OK - BLDG_ROOM_RACK, TowerA_InfeedA(AA) Status: on(1), TowerA_InfeedA(AA) LoadStatus: normal(0), 
TowerA_InfeedB(AB) Status: on(1), TowerA_InfeedB(AB) LoadStatus: normal(0), TowerA_InfeedC(AC) Status:
on(1), TowerA_InfeedC(AC) LoadStatus: normal(0), TowerB_InfeedA(BA) Status: on(1), TowerB_InfeedA(BA)
LoadStatus: normal(0), TowerB_InfeedB(BB) Status: on(1), TowerB_InfeedB(BB) LoadStatus: normal(0),
TowerB_InfeedC(BC) Status: on(1), TowerB_InfeedC(BC) LoadStatus: normal(0)

(This is a basic tower check for a master/slave 3 phase CDU. There are 6 infeeds total across both towers, and two separate checks are performed (Status,LoadStatus) for each infeed. This is a lot of data)

$ -H -C public --infeed LoadValue --warning 12 --critical 24
OK - BLDG_ROOM_RACK, TowerA_InfeedA(AA) LoadValue: 4.07A, TowerA_InfeedB(AB) LoadValue: 3.21A,
TowerA_InfeedC(AC) LoadValue: 1.62A, TowerB_InfeedA(BA) LoadValue: 3.61A, TowerB_InfeedB(BB) LoadValue:
2.76A, TowerB_InfeedC(BC) LoadValue: 1.73A

(This is a simple load/current check which applies a warning and critical threshold to the load of all 6 infeeds on a dual tower 3 phase CDU.)

$ -H -C public --infeed ApparentPower,CapacityUsed --warning 1000,20
OK - BLDG_ROOM_RACK, TowerA_InfeedA(AA) ApparentPower: 673VA, TowerA_InfeedA(AA) CapacityUsed: 12.6%,
TowerA_InfeedB(AB) ApparentPower: 0VA, TowerA_InfeedB(AB) CapacityUsed: 10.5%, TowerA_InfeedC(AC)
ApparentPower: 317VA, TowerA_InfeedC(AC) CapacityUsed: 5.3%, TowerB_InfeedA(BA) ApparentPower: 575VA,
TowerB_InfeedA(BA) CapacityUsed: 12%, TowerB_InfeedB(BB) ApparentPower: 0VA, TowerB_InfeedB(BB) CapacityUsed:
8.9%, TowerB_InfeedC(BC) ApparentPower: 348VA, TowerB_InfeedC(BC) CapacityUsed: 5.7%

(Generate a warning if the ApparentPower of any infeed exceeds 1000VA, and generate a warning if the Capacity Used exceeds 20% on any infeed)

PhaseVoltage and PhaseCurrent use the PhaseID instead of infeedID in the plugin output. Throughout our testing, it has been difficult to ascertain a difference between PhaseVoltage and Voltage. There is generally a considerable difference between PhaseCurrent and LoadValue, however it most likely makes sense to only check one of these.

Enhanced Infeed checks

There are two additional metrics that can be checked with the '--infeed' directive. They are:

  • LoadImbalance
  • VoltageImbalance

    These metrics are not provided directly by the CDU, rather they are computed internally by the plugin.

Please note, these special metrics are ONLY available on 3 phase units. Some versions of the CDU firmware provide a '3-Phase Load Out-of-Balance Threshold' setting and the results are displayed on the 'istat' menu. None of this information is provided via SNMP. Thresholds are required for either of these computed metrics. Unlike the display in 'istat' only the out-of-balance infeed(s) will be displayed, not infeeds across the entire tower. I used a basic 3 phase motor load phase imbalance equation to generate the imbalance percentages for both Current and Voltage:

Percent imbalance = maximum deviation from average / average of three phases * 100

When an infeed is queried for either voltage or current imbalance, the plugin determines which tower the infeed is a part of. All infeed values (voltage or current) for that tower are then averaged together. The deviation from the average is then determined for this particular infeed, accomodating either a negative or positive delta from the average. This is then divided by the average and multiplied by 100 to determine the percent imbalance. This equation was pulled from the following document:\_b\_w.pdf

An example invocation of this check would look like:

$ -H -C public --infeed LoadImbalance --warning 20 --critical 30
CRITICAL - BLDG_ROOM_RACK, TowerA_InfeedA(AA) LoadImbalance: 39.07%, TowerA_InfeedC(AC)
LoadImbalance: 50.46%, TowerB_InfeedA(BA) LoadImbalance: 33.54%, TowerB_InfeedC(BC) LoadImbalance: 34.54%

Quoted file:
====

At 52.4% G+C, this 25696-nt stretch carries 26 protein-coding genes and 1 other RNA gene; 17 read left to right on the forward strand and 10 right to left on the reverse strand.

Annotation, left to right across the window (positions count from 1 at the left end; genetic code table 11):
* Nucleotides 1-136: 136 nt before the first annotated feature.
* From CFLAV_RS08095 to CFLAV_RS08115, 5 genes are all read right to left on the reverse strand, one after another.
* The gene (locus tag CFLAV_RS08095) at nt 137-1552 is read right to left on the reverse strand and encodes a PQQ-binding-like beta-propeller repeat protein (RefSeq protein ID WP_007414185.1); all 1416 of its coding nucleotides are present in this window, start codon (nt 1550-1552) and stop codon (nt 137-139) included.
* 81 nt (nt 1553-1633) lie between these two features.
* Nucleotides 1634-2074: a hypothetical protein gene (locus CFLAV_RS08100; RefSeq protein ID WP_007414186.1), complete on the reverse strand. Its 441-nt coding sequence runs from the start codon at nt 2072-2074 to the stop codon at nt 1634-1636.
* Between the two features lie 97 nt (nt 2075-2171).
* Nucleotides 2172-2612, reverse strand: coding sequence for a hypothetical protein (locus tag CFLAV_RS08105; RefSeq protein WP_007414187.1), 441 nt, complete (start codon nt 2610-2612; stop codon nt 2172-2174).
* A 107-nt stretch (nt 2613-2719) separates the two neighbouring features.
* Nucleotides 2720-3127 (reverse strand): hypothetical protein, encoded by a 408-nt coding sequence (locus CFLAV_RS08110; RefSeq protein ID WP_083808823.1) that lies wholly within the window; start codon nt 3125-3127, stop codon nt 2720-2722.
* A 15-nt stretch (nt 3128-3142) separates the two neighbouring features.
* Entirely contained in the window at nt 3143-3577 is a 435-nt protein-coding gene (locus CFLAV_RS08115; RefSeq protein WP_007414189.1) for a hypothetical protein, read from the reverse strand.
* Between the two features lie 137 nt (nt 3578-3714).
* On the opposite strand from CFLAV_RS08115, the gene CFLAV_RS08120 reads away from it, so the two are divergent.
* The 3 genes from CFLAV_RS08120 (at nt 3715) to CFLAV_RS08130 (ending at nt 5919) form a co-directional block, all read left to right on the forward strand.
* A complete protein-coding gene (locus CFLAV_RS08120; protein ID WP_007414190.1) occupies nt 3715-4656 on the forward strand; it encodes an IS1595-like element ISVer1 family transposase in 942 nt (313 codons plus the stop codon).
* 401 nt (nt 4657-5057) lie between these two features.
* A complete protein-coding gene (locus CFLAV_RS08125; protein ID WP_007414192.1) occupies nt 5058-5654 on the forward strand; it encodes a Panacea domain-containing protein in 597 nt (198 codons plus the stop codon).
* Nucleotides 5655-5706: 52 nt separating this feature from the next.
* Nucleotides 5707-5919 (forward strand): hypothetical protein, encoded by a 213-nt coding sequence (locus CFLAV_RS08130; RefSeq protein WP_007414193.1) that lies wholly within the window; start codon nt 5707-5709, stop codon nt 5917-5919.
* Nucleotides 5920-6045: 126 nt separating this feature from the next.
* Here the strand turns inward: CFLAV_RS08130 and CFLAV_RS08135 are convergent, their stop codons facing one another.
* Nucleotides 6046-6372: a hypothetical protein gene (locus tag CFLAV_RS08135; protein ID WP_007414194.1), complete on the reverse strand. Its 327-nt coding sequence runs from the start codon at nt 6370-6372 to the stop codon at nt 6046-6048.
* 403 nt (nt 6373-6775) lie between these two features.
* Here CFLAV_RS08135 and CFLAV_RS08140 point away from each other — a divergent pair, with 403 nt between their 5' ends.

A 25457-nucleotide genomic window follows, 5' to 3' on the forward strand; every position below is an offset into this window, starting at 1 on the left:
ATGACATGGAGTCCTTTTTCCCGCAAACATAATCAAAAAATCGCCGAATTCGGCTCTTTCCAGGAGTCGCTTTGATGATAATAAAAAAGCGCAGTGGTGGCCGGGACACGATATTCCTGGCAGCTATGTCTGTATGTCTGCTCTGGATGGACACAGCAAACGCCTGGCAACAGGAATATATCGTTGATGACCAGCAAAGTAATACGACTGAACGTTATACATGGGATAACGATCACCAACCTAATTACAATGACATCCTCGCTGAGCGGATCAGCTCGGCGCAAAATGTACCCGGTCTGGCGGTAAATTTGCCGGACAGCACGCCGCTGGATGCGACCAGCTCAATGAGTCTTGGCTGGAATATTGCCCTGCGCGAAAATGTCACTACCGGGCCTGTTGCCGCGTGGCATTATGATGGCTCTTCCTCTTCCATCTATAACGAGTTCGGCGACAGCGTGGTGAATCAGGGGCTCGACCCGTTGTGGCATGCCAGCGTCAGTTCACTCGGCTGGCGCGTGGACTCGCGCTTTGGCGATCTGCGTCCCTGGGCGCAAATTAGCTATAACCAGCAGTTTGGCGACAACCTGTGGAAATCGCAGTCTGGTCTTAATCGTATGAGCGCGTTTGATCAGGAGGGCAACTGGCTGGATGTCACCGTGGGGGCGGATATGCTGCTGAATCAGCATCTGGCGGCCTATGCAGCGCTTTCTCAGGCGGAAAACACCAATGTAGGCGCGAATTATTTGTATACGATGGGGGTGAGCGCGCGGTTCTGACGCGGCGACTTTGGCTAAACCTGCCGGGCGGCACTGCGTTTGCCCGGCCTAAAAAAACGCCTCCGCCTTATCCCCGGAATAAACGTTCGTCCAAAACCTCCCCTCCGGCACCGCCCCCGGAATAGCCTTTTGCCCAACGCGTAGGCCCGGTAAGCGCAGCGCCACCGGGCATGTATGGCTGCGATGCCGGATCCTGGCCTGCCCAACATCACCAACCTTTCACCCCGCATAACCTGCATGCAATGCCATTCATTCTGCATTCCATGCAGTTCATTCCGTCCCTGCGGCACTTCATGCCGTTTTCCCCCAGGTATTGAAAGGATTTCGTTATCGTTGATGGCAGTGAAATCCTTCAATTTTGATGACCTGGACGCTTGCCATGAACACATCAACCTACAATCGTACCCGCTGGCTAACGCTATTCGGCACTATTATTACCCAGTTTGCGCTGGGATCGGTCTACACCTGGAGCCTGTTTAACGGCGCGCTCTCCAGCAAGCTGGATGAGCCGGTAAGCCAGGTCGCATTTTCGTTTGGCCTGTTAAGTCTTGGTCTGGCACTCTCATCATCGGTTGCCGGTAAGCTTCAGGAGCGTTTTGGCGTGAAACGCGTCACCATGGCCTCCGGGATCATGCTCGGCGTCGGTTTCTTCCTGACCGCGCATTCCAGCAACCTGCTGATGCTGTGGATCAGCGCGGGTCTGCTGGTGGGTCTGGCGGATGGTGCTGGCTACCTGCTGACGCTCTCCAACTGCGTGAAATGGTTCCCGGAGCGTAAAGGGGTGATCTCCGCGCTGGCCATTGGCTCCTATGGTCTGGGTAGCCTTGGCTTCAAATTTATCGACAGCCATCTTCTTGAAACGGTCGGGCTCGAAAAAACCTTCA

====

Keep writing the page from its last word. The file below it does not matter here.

(Generate a WARNING if the load imbalance of any infeed exceeds 20%, and a CRITICAL if the imbalance exceeds 30%. Clearly, this is not a well balanced rack! Hence the need for such a check)

The same can be done for voltage, however the margins should be much, much smaller than load.

This can be useful to detect bad incoming power conditions. Unfortunately this only evaluates an imbalance across the phases of a single tower. A more useful approach would be to judge imbalance between two separate towers, and hence two separate feeds/circuits which could be coming from two separate sources (ie. UPS/utility). Currently that functionality does not exist.

Here is an example:

$ -H -C public --infeed VoltageImbalance --warning .5 --critical 2
WARNING - BLDG_ROOM_RACK, TowerB_InfeedB(BB) VoltageImbalance: 0.65%

(Generate a WARNING if the imbalance between voltages per infeed is greater than .5% and a CRITICAL if the imbalance is greater than 2%)

Plugin Termination

Numerous scenarios exist where the plugin will exit abnormally. This could be due to user input error, or failure to retrieve required SNMP data, etc. In all identifiable cases, the plugin will exit with an UNKNOWN state and a descriptive message indicating the failure. Users should be aware that if all SNMP calls fail, monitoring of the CDU may be effectively rendered useless if UNKNOWN states are not reported (this is common). This is dissimilar to plugins like check_nrpe that exit CRITICAL if an SSL negotiation error occurs!

Throughout the workflow of the plugin metrics are evaluated against thresholds and the results are placed into various 'buckets' reflecting OK,WARNING,CRITICAL and UNKNOWN states. At the end of the workflow, reporting is done based upon the presence or absence of these buckets. If both CRITICAL and WARNING conditions exist, they are BOTH reported in the plugin_output text, however the state is reported as CRITICAL. An example of this can be seen in the following output:

$ -H -C public --temp --humid --ths A1 --warning 16,30 --critical 20,40
CRITICAL - BLDG_ROOM_RACK, Bottom-Rack-Inlet_F31(A1): 43%, WARNING - Bottom-Rack-Inlet_F31(A1): 17C

Some options end up producing a large amount of output, and this could easily exceed what Nagios can accept, or also exceed character limits on various notification devices (maybe you're tweeting your CDU status for instance ;P) The '--oksummary' option exists to summarize the output for any type of check being done. If all metrics being checked are in state 'OK' the output supresses the specifics of these metrics and simply reports 'N metrics are OK' The version and location are also displayed in the plugin_output.